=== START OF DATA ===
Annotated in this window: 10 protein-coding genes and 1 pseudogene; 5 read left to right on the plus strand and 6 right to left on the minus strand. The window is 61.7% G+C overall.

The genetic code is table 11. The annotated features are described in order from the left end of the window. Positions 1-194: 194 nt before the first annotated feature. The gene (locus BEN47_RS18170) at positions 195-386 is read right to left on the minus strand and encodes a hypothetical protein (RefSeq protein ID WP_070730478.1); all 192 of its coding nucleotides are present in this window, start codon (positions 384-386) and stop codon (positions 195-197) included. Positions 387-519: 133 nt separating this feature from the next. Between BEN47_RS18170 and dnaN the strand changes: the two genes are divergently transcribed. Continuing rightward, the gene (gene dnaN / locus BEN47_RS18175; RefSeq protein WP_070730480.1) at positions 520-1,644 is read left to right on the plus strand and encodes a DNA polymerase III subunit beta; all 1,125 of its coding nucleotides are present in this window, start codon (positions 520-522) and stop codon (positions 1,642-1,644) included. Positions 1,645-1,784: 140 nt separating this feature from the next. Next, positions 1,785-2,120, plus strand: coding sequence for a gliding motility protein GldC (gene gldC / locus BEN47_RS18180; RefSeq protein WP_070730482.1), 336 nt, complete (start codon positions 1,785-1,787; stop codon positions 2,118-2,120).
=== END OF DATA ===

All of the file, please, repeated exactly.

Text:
Annotated in this window: 10 protein-coding genes and 1 pseudogene; 5 read left to right on the plus strand and 6 right to left on the minus strand. The window is 61.7% G+C overall.

The genetic code is table 11. The annotated features are described in order from the left end of the window. Positions 1-194: 194 nt before the first annotated feature. The gene (locus BEN47_RS18170) at positions 195-386 is read right to left on the minus strand and encodes a hypothetical protein (RefSeq protein ID WP_070730478.1); all 192 of its coding nucleotides are present in this window, start codon (positions 384-386) and stop codon (positions 195-197) included. Positions 387-519: 133 nt separating this feature from the next. Between BEN47_RS18170 and dnaN the strand changes: the two genes are divergently transcribed. Continuing rightward, the gene (gene dnaN / locus BEN47_RS18175; RefSeq protein WP_070730480.1) at positions 520-1,644 is read left to right on the plus strand and encodes a DNA polymerase III subunit beta; all 1,125 of its coding nucleotides are present in this window, start codon (positions 520-522) and stop codon (positions 1,642-1,644) included. Positions 1,645-1,784: 140 nt separating this feature from the next. Next, positions 1,785-2,120, plus strand: coding sequence for a gliding motility protein GldC (gene gldC / locus BEN47_RS18180; RefSeq protein WP_070730482.1), 336 nt, complete (start codon positions 1,785-1,787; stop codon positions 2,118-2,120).